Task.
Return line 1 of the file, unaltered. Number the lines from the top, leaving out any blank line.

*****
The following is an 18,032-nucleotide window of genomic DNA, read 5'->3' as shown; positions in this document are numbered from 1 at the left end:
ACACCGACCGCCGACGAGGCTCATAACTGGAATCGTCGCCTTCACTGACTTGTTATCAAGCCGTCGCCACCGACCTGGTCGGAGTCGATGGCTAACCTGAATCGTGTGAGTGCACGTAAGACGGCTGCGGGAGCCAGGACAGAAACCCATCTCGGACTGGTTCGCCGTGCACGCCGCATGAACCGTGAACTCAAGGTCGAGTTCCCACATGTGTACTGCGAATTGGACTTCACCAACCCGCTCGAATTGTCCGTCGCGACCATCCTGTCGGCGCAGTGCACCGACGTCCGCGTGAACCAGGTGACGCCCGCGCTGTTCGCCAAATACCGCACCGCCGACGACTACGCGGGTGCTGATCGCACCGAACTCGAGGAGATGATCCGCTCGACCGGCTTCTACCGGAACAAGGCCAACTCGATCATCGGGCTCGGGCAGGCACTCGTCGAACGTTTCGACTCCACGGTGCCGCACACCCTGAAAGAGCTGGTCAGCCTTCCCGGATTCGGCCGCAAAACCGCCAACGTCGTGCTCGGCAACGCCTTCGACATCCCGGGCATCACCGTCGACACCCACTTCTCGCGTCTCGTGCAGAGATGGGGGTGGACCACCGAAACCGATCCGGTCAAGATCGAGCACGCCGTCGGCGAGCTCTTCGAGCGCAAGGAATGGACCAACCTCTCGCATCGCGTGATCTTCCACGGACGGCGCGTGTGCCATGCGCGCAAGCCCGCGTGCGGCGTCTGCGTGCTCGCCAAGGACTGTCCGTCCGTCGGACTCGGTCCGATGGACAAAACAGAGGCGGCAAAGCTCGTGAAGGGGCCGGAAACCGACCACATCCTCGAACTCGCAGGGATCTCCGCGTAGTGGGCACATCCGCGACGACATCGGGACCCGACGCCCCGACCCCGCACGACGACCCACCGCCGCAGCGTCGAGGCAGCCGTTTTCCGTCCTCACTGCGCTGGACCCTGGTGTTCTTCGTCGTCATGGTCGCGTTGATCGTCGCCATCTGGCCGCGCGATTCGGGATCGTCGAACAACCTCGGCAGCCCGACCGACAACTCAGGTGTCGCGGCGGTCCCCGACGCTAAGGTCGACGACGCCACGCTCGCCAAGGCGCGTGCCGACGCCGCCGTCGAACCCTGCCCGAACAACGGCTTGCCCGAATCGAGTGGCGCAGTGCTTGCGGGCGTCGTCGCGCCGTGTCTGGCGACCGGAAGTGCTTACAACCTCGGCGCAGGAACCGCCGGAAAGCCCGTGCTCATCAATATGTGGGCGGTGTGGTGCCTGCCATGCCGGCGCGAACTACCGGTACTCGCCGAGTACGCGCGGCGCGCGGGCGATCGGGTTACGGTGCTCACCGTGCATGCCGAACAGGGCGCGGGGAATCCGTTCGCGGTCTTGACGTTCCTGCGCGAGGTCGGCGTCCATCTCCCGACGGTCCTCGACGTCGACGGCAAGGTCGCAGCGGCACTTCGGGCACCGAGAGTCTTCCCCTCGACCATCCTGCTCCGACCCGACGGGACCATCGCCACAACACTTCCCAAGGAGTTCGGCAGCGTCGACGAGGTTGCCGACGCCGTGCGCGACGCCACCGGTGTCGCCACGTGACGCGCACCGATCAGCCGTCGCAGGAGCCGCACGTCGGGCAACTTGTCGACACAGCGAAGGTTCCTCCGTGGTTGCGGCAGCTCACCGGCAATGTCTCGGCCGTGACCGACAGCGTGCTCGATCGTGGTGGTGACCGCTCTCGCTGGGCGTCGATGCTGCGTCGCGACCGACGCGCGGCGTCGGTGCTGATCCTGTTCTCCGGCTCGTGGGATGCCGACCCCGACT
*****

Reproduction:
The following is an 18,032-nucleotide window of genomic DNA, read 5'->3' as shown; positions in this document are numbered from 1 at the left end: